Tuesday, July 31, 2012

Ask not what your country can do for you; ask what you can do for your President

I am touched by Michelle Obama's humility, though I think I sense some confusion of thought in her latest appeal to me. She begins by noting her admiration for her husband in his ability to balance the duties of father, husband, and President, but then adds that there are times when he needs help.

Well we should all want to give what assistance we can to the Leader of our nation, though I'm not sure just what I can do in these particular cases.

Perhaps helping the President as a dad might be the easiest. If he cares to put Malia and Sasha on Air Force One and fly them to Memphis, I'll be happy to do with them what I did with my own kids when they were that age: take them to the Dixon Gallery, one of my favorite places, make remarks about history and culture appropriate to a child's understanding, take them out into the gardens to run and play, and then perhaps to the food court at Oak Court Mall for a nice snack. That part should be easy.

As to helping him as President, well, I think Michelle needs to understand that only one person can be President at a time—a fact, come to think of it, that Dick Cheney seems never to have quite grasped, though perhaps he thought he was merely filling a vacuum left by the incumbent. In any case, there are Constitutional restrictions on what I can do as a private citizen. But wait—I've got it! If I come to Washington, I'll simply take him to meet my cousin Kelly Kirk at the PowerHouse Gym in Woodbridge, VA, who will, to put it mildly, give Barack a reality check and protect him from the temptation to be self-complacent. If neither Kelly nor I can sign a bill into law or nominate someone to a vacancy on the Supreme Court, perhaps that's the next best thing.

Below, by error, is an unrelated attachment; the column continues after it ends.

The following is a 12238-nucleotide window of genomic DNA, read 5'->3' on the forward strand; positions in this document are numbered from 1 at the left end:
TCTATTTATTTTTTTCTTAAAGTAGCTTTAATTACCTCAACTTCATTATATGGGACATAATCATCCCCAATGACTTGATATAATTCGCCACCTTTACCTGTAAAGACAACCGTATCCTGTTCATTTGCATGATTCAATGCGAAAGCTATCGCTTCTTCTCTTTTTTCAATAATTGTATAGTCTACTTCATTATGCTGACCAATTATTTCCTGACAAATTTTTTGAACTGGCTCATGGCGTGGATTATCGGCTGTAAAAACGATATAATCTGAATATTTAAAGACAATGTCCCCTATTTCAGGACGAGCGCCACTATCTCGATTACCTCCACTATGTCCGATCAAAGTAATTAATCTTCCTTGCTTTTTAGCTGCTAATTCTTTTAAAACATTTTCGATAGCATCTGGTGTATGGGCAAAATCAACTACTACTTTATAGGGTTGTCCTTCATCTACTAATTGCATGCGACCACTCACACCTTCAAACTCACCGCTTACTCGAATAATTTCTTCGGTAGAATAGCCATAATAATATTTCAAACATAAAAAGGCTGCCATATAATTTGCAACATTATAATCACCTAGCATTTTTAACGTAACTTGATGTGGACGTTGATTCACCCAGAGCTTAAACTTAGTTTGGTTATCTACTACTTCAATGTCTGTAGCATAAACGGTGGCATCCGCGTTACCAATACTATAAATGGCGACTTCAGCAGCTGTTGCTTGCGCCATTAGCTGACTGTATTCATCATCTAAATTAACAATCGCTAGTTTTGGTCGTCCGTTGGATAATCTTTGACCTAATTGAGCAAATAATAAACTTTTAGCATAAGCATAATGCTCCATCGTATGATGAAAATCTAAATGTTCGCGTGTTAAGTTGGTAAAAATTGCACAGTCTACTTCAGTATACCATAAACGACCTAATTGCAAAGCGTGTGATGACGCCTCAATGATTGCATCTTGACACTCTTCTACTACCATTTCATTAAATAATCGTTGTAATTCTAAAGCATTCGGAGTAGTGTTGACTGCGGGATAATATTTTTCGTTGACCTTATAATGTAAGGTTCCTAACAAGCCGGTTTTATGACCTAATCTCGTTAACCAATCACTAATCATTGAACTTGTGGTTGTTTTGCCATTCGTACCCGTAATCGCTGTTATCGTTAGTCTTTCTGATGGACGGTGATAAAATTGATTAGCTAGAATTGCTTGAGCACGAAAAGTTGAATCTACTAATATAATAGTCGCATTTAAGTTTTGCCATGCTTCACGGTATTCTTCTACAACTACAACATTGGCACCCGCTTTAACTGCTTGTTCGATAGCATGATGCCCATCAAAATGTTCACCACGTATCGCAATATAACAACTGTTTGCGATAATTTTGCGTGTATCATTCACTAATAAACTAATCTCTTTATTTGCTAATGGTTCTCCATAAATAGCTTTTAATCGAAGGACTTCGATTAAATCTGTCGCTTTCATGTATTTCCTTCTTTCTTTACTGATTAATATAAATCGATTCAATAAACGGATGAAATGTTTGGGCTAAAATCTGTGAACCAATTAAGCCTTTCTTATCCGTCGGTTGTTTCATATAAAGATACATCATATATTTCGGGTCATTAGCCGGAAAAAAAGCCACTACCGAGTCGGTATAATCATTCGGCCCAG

In the third category, helping Barack as a husband, well, delicacy forbids me to explain to a lady in detail why that must be the one area where I can't really do anything at all. (Not to mention the issue of whether her husband would find it altogether flattering to think that his wife was writing to men she hardly knew to confide such a need to them!)

Again, perhaps I can do the next best thing and offer advice. He should, above all, refrain from saying things to her like "If you've got a nice bod, well, you didn't build that." A wife likes to be appreciated, after all. We'll start the discussion at that point and see where it leads us.

But perhaps I stopped reading too soon and Michelle really meant he needed help in other areas. She used to write to me a great deal about having dinner with her and Barack, though nothing ever came of it, but if she is really intent on that, they can certainly come to Memphis, and I'll take them to Corky's Barbecue on Poplar. Come to think of it, if they use Marine 1, the Presidential helicopter, that might be a real advantage, since there is never any parking at Corky's anyway, which is one reason I only eat there once a year, even though it's only 5 minutes from where I live.